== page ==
Makin’ It Rain Jobs

August 7, 2014

The most dreaded transition in most engineers’ careers is bearing down on me – soon I will be equally responsible for bringing in work as in executing projects. The two roles seem at odds in many ways. How do you carve out time for business development from an already full schedule of project meetings, calculations and drawing review? Most calculations have a linear procedure that leads to a discrete solution, but no single BD activity is guaranteed to bring in a new client. The best design ideas are typically recognized by the client on the basis of merit, but jobs are often awarded to the lowest bidder.

It’s often lamented that schools only prepare students for the earliest parts of their career. The first principles of statics and mechanics are at least broadly extrapolated to complex engineering problems. In finding new work I feel without a guiding set of principles. My Econ 101 notes are certainly not up to the task.

Perhaps the Google knows what to do? “How to bring in work” yields suggestions on packing your lunch, caring for work pets and having fun in the break room. Let’s put on the salesmanship attitude and be more brash – “how to be a rainmaker.” Bingo.

eHow has some suggestions:

  1. View each person as a potential client. A former colleague once told me that the best person to know in an organization (particularly yours) is the receptionist. They basically direct the traffic, and can send unassigned leads your way.
  2. Dress appropriately. I mean it can’t hurt.
  3. Join clubs and organizations where you network with others who need your service. Hello, ASCE. I’m currently on the look out, however, for organizations that are likely to have more of my clients that competitors. Some colleagues recently suggested that we start our own Meetup group to meet socially with clients who share our passion for renovation work.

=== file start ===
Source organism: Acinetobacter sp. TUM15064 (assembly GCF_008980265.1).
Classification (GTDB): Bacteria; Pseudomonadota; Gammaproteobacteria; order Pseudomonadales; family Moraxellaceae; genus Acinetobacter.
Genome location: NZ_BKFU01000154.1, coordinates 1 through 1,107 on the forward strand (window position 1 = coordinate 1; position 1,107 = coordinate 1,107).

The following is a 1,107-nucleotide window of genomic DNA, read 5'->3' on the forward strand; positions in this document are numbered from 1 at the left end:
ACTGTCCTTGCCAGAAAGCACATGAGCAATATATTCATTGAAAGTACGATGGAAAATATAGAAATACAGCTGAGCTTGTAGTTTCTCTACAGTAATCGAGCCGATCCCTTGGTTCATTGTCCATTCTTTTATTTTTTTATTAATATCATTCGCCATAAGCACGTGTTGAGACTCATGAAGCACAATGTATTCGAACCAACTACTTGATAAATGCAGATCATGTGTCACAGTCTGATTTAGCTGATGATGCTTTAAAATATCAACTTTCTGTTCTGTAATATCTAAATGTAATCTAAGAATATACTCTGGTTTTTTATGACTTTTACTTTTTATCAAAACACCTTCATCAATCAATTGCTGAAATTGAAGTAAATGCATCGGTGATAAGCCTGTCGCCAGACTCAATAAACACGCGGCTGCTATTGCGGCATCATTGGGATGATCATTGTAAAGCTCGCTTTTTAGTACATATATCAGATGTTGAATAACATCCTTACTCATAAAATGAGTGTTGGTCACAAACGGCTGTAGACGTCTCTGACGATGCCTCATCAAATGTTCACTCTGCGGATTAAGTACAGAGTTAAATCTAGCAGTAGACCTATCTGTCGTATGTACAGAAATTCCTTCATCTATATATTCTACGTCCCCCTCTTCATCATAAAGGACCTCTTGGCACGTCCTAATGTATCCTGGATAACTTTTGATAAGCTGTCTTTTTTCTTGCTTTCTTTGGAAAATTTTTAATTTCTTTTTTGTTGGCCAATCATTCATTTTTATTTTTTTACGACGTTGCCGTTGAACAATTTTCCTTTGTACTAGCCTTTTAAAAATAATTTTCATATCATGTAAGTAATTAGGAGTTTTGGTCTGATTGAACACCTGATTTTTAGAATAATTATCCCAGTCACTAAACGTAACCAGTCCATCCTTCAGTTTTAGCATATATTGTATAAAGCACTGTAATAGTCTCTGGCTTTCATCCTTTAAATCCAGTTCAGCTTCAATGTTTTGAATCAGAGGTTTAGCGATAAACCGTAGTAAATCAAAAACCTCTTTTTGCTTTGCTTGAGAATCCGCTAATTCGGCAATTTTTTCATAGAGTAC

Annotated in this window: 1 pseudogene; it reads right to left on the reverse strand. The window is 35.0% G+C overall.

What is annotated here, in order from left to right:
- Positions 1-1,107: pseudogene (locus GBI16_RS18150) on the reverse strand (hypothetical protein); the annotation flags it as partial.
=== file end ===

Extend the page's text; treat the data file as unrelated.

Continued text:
4. Keep your sales skills up to date. What exactly are ‘sales skills?’ I guess I should read a book about sales and closing the deal.
  5. Delegate tasks that limit your ability to meet new clients. This has got to be the toughest piece of advice to follow. Engineers will want to focus all their energy on executing a project for the last big client, but someone has to be looking forward to the next deal.
  6. Be committed personally to your role as rainmaker. Be confident. OK, that’s the hardest task – to remain confident in a role that takes lots of rejection.

I’ve decided that the first thing I need to do is to get my rolodex in order. Just kidding, I haven’t seen one of those archaic things in years. But I am starting to manage a list of contacts in a spreadsheet. I simply keep track of names and email (a company database tracks all the other contact info, like phone numbers and addresses) and last contact. LinkedIn can be another great tool for managing contacts. The beauty within the LinkedIn system is that you can follow people from job to job. It’s great when a client moves to a new company; that’s a new opportunity to get work from another source.

Viewers of The Office (American version. I wasn’t hip enough to download the UK originals, sorry) may recall that the secret to incompetent boss Michael Scott’s success was his database of quirky facts about his clients. I’m not one to pry into personal information, but it does make sense that personalization is important. This year I’ll celebrate my 10th year with Thornton Tomasetti. I’m thinking about carving out time to send a personalized message to important clients over the years. I’d want to mention specific projects and how they influenced my career.

Most of these options sound a little time consuming, and none guarantee an instant payoff. I guess the path to becoming a rainmaker is lengthy and arduous, all the more reason to get started as soon as possible.

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